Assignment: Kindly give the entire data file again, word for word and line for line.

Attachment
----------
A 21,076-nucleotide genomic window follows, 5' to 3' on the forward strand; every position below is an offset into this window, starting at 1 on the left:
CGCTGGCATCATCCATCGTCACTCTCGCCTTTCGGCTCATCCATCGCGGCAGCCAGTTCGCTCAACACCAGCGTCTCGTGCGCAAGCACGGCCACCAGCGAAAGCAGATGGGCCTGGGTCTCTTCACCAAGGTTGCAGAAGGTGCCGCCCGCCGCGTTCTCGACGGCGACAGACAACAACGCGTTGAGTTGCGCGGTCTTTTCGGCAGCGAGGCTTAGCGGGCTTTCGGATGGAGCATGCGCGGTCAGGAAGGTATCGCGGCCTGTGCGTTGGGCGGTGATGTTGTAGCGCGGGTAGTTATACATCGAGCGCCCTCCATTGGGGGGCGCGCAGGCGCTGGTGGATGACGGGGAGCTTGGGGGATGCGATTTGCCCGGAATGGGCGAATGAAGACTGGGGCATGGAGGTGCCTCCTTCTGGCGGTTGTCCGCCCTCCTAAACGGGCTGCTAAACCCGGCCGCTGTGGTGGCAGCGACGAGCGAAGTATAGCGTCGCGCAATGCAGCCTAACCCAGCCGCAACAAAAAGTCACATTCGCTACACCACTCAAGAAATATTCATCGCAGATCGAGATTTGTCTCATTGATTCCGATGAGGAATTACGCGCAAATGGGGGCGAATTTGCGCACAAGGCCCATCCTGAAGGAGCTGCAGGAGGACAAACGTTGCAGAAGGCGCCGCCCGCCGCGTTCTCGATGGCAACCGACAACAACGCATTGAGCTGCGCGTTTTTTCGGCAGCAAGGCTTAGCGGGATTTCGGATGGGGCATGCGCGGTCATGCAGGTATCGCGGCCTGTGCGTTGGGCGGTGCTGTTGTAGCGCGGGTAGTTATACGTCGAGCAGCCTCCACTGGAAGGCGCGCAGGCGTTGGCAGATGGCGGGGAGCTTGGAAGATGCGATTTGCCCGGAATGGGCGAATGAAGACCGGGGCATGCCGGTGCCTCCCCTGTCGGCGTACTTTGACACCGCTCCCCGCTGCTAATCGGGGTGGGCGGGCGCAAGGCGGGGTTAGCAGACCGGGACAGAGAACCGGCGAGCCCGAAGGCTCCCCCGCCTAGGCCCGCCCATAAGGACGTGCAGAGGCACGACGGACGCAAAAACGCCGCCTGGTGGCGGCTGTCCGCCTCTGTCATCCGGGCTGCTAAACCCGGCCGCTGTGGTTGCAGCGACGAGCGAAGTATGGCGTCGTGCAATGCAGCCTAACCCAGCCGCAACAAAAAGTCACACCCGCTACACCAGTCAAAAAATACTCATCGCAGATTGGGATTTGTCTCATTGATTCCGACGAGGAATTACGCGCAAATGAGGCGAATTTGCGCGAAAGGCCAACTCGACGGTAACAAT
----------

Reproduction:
A 21,076-nucleotide genomic window follows, 5' to 3' on the forward strand; every position below is an offset into this window, starting at 1 on the left:
CGCTGGCATCATCCATCGTCACTCTCGCCTTTCGGCTCATCCATCGCGGCAGCCAGTTCGCTCAACACCAGCGTCTCGTGCGCAAGCACGGCCACCAGCGAAAGCAGATGGGCCTGGGTCTCTTCACCAAGGTTGCAGAAGGTGCCGCCCGCCGCGTTCTCGACGGCGACAGACAACAACGCGTTGAGTTGCGCGGTCTTTTCGGCAGCGAGGCTTAGCGGGCTTTCGGATGGAGCATGCGCGGTCAGGAAGGTATCGCGGCCTGTGCGTTGGGCGGTGATGTTGTAGCGCGGGTAGTTATACATCGAGCGCCCTCCATTGGGGGGCGCGCAGGCGCTGGTGGATGACGGGGAGCTTGGGGGATGCGATTTGCCCGGAATGGGCGAATGAAGACTGGGGCATGGAGGTGCCTCCTTCTGGCGGTTGTCCGCCCTCCTAAACGGGCTGCTAAACCCGGCCGCTGTGGTGGCAGCGACGAGCGAAGTATAGCGTCGCGCAATGCAGCCTAACCCAGCCGCAACAAAAAGTCACATTCGCTACACCACTCAAGAAATATTCATCGCAGATCGAGATTTGTCTCATTGATTCCGATGAGGAATTACGCGCAAATGGGGGCGAATTTGCGCACAAGGCCCATCCTGAAGGAGCTGCAGGAGGACAAACGTTGCAGAAGGCGCCGCCCGCCGCGTTCTCGATGGCAACCGACAACAACGCATTGAGCTGCGCGTTTTTTCGGCAGCAAGGCTTAGCGGGATTTCGGATGGGGCATGCGCGGTCATGCAGGTATCGCGGCCTGTGCGTTGGGCGGTGCTGTTGTAGCGCGGGTAGTTATACGTCGAGCAGCCTCCACTGGAAGGCGCGCAGGCGTTGGCAGATGGCGGGGAGCTTGGAAGATGCGATTTGCCCGGAATGGGCGAATGAAGACCGGGGCATGCCGGTGCCTCCCCTGTCGGCGTACTTTGACACCGCTCCCCGCTGCTAATCGGGGTGGGCGGGCGCAAGGCGGGGTTAGCAGACCGGGACAGAGAACCGGCGAGCCCGAAGGCTCCCCCGCCTAGGCCCGCCCATAAGGACGTGCAGAGGCACGACGGACGCAAAAACGCCGCCTGGTGGCGGCTGTCCGCCTCTGTCATCCGGGCTGCTAAACCCGGCCGCTGTGGTTGCAGCGACGAGCGAAGTATGGCGTCGTGCAATGCAGCCTAACCCAGCCGCAACAAAAAGTCACACCCGCTACACCAGTCAAAAAATACTCATCGCAGATTGGGATTTGTCTCATTGATTCCGACGAGGAATTACGCGCAAATGAGGCGAATTTGCGCGAAAGGCCAACTCGACGGTAACAAT